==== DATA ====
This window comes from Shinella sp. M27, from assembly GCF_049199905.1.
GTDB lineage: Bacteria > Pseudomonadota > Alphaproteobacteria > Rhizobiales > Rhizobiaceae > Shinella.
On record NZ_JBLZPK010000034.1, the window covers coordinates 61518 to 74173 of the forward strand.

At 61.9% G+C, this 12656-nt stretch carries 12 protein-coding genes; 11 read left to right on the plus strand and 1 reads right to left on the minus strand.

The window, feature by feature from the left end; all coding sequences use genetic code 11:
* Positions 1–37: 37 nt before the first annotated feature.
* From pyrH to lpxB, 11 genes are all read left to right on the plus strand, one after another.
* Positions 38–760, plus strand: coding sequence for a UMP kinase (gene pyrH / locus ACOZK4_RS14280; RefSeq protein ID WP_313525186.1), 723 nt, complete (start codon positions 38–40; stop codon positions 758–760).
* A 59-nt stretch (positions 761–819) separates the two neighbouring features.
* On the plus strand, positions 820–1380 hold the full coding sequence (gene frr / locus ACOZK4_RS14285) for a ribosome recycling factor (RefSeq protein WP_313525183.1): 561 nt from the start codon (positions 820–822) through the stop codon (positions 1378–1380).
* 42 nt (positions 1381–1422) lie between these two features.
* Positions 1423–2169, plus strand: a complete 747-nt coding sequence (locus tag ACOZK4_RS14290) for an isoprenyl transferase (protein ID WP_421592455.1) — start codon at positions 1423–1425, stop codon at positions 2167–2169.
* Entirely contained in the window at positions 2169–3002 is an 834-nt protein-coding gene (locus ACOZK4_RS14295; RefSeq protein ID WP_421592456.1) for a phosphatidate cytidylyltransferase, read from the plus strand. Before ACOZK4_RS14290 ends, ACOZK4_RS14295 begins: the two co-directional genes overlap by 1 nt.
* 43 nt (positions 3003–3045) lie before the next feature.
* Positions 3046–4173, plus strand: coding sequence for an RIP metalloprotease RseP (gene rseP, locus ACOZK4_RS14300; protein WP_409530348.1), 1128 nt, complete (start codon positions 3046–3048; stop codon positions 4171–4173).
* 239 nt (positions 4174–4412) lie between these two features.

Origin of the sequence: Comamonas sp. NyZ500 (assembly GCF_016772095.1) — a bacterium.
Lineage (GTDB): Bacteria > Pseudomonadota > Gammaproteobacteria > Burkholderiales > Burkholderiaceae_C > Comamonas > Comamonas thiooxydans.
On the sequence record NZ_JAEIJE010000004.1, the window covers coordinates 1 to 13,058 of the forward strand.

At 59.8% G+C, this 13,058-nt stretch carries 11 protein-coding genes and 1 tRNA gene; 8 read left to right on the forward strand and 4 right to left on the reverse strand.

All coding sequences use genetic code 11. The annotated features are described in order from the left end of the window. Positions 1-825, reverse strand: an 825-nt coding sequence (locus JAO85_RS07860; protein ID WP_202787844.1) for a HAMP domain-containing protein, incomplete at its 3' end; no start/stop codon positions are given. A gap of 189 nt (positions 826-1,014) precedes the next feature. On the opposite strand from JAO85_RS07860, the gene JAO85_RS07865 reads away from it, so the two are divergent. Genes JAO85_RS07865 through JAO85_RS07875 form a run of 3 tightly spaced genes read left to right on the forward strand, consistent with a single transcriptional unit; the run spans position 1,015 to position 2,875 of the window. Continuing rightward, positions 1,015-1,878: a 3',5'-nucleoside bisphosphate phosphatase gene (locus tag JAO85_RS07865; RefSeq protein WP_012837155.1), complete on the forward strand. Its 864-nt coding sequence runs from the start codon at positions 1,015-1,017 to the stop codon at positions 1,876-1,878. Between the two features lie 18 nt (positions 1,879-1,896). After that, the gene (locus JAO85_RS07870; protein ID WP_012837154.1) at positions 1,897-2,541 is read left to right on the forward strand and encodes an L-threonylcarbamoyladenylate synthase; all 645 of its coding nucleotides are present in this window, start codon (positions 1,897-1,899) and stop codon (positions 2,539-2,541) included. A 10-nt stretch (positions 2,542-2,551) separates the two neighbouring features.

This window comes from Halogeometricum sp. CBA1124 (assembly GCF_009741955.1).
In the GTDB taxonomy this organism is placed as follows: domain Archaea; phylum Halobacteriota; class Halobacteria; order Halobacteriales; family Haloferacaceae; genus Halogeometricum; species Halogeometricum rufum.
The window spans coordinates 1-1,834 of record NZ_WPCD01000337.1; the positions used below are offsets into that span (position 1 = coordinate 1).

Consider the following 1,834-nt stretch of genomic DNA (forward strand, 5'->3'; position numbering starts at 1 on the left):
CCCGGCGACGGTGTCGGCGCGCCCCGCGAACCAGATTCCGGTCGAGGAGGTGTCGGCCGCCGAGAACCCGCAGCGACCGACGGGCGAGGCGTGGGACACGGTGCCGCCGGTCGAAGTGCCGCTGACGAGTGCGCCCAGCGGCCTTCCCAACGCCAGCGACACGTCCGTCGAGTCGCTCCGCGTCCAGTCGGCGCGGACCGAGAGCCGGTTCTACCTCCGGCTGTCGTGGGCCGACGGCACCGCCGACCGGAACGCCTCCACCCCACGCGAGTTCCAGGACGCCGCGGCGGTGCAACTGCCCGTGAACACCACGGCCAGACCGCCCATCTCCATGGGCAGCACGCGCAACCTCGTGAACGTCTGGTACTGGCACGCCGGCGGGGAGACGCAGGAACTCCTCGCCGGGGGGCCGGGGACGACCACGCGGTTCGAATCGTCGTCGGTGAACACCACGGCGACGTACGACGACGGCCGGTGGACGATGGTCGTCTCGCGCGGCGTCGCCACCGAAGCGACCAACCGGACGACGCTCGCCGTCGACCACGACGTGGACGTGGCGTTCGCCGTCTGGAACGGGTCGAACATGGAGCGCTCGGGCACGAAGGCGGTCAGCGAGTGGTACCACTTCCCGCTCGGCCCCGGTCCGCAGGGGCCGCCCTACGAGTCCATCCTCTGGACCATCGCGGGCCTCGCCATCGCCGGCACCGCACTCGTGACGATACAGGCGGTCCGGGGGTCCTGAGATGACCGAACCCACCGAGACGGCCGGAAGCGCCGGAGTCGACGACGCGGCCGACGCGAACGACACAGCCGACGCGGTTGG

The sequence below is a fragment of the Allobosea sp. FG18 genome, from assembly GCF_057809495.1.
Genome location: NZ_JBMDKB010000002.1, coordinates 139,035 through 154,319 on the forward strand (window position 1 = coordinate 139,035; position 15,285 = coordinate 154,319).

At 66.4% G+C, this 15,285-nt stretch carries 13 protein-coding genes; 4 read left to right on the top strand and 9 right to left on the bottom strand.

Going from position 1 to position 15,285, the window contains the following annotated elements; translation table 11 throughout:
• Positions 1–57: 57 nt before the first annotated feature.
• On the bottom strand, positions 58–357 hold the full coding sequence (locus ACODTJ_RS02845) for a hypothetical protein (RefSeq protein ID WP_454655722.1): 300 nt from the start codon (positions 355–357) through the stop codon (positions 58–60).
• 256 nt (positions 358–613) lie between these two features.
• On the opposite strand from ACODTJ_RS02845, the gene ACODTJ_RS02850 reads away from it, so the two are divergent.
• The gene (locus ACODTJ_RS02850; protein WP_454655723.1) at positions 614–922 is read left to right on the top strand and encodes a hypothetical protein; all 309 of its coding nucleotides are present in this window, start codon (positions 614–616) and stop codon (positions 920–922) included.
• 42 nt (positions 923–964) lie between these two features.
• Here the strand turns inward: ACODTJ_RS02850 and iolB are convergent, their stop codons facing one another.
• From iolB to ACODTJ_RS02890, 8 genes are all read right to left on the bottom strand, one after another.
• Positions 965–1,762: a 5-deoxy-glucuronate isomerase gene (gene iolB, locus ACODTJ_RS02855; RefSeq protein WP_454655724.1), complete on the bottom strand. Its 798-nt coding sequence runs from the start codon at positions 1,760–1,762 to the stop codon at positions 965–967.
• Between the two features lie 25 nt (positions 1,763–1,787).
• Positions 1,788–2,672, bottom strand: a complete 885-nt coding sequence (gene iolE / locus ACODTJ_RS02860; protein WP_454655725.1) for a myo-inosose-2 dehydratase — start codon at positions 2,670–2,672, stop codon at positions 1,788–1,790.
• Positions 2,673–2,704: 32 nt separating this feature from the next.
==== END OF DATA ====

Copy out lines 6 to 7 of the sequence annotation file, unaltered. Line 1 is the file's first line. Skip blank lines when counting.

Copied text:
* Positions 1–37: 37 nt before the first annotated feature.
* From pyrH to lpxB, 11 genes are all read left to right on the plus strand, one after another.